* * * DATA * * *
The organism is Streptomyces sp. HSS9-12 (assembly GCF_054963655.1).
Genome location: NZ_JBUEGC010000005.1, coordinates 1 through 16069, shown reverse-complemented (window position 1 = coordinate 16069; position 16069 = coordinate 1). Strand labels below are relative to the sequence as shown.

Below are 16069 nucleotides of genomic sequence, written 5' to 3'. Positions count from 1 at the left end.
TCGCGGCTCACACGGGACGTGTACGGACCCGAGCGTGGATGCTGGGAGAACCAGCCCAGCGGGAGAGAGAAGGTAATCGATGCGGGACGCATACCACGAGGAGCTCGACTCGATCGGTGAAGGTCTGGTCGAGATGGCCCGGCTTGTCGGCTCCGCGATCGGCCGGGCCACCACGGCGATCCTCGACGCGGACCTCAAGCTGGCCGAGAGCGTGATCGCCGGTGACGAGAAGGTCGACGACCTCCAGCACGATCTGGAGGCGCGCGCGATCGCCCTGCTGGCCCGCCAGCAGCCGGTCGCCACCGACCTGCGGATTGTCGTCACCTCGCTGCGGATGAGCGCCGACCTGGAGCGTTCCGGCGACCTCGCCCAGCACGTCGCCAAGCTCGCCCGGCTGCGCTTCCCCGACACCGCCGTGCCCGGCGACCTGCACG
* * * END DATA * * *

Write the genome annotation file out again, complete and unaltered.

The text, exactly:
The organism is Streptomyces sp. HSS9-12 (assembly GCF_054963655.1).
Genome location: NZ_JBUEGC010000005.1, coordinates 1 through 16069, shown reverse-complemented (window position 1 = coordinate 16069; position 16069 = coordinate 1). Strand labels below are relative to the sequence as shown.

Below are 16069 nucleotides of genomic sequence, written 5' to 3'. Positions count from 1 at the left end.
TCGCGGCTCACACGGGACGTGTACGGACCCGAGCGTGGATGCTGGGAGAACCAGCCCAGCGGGAGAGAGAAGGTAATCGATGCGGGACGCATACCACGAGGAGCTCGACTCGATCGGTGAAGGTCTGGTCGAGATGGCCCGGCTTGTCGGCTCCGCGATCGGCCGGGCCACCACGGCGATCCTCGACGCGGACCTCAAGCTGGCCGAGAGCGTGATCGCCGGTGACGAGAAGGTCGACGACCTCCAGCACGATCTGGAGGCGCGCGCGATCGCCCTGCTGGCCCGCCAGCAGCCGGTCGCCACCGACCTGCGGATTGTCGTCACCTCGCTGCGGATGAGCGCCGACCTGGAGCGTTCCGGCGACCTCGCCCAGCACGTCGCCAAGCTCGCCCGGCTGCGCTTCCCCGACACCGCCGTGCCCGGCGACCTGCACG